Malingering is the act of faking or exaggerating symptoms for personal gain. People may fake illness to:
The symptoms may vary. Malingerers tend to complain of problems that are difficult to prove, such as severe pain, anxiety, or stress. Tests such as X-rays and lab tests cannot find a physical cause for the problem.
Malingering may be suspected when:
Diagnosing malingering is a challenge for healthcare providers. On the one hand, the provider does not want to overlook a treatable disease. On the other hand, he or she does not want to continue ordering tests and treatments if the symptoms are faked. If a provider suspects malingering, the person may be referred to a psychiatrist. Psychiatrists and psychologists may use certain tests to try to determine whether the person is faking the symptoms.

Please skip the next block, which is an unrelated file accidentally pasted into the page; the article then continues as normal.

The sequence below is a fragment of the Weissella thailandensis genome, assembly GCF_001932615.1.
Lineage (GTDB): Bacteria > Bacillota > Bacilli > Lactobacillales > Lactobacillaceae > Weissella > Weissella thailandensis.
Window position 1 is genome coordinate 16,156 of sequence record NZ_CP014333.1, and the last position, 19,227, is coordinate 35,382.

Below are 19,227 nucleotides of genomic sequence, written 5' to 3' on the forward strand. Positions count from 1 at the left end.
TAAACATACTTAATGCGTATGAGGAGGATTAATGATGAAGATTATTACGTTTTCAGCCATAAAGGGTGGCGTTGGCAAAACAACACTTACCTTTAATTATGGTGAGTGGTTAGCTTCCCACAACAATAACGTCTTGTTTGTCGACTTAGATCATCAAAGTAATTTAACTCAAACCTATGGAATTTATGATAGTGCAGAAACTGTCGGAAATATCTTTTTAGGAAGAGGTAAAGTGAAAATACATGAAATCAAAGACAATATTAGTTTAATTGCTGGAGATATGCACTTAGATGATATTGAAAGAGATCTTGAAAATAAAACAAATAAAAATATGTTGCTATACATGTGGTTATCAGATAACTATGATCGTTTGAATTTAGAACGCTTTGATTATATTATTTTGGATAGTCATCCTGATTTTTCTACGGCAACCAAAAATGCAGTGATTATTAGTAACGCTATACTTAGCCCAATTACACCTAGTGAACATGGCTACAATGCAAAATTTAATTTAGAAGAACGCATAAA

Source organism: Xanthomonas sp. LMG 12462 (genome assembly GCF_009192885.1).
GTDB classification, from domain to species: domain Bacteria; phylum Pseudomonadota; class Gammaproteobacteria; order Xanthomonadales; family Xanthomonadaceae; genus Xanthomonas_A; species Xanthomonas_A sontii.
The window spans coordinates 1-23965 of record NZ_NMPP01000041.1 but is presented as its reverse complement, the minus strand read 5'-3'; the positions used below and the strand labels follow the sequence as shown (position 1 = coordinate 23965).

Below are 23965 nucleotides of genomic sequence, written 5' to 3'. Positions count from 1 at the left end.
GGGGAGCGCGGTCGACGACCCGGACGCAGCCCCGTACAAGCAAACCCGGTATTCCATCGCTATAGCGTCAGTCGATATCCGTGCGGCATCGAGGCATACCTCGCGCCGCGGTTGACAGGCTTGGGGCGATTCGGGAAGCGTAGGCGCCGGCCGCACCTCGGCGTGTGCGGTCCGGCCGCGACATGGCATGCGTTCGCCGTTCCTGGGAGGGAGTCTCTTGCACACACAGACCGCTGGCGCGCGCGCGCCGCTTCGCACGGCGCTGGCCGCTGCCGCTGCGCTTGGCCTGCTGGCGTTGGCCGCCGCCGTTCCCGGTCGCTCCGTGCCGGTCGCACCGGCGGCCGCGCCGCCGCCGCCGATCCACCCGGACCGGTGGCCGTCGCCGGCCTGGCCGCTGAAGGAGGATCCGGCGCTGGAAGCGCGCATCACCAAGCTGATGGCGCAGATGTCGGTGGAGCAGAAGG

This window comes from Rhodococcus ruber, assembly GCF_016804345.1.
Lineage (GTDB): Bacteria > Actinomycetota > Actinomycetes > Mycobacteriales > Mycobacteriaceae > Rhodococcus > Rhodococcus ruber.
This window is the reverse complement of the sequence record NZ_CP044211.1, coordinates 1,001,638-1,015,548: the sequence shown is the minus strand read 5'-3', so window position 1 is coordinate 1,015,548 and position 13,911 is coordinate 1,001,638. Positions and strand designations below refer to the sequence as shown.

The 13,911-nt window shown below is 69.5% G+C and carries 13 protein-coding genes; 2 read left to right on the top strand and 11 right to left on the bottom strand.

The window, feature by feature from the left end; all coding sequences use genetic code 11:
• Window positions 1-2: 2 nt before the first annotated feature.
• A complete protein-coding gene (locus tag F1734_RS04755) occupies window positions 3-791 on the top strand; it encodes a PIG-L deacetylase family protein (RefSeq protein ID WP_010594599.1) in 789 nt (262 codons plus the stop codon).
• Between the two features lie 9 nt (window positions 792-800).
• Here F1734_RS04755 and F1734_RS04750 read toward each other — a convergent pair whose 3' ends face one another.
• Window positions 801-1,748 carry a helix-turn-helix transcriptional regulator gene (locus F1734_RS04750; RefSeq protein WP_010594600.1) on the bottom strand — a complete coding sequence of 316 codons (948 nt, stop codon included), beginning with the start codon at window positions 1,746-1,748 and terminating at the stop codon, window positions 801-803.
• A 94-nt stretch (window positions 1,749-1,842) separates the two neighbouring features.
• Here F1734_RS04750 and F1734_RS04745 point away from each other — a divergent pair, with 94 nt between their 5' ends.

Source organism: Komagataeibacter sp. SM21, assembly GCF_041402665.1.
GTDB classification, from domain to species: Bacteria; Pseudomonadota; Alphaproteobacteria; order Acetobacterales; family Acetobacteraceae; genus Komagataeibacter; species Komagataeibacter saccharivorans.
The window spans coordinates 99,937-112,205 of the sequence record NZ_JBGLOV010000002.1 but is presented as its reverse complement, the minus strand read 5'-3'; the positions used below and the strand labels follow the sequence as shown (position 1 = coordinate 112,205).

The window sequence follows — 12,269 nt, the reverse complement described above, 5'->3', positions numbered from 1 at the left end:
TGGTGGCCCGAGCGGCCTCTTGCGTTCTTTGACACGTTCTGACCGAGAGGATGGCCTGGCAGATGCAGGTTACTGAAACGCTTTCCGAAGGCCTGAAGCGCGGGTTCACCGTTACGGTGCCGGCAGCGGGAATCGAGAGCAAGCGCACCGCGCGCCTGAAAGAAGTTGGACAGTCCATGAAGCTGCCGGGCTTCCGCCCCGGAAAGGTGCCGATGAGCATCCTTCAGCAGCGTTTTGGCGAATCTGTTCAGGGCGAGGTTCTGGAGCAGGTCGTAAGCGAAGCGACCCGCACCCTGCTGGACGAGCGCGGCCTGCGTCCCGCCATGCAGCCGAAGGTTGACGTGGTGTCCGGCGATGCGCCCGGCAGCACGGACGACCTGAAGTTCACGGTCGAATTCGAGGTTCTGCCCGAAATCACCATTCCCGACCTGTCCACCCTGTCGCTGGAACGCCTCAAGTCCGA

People who are purposefully faking symptoms for gain do not want to be cured. Often, the malingering patient does not improve with treatment, and the healthcare provider may try many treatments without success.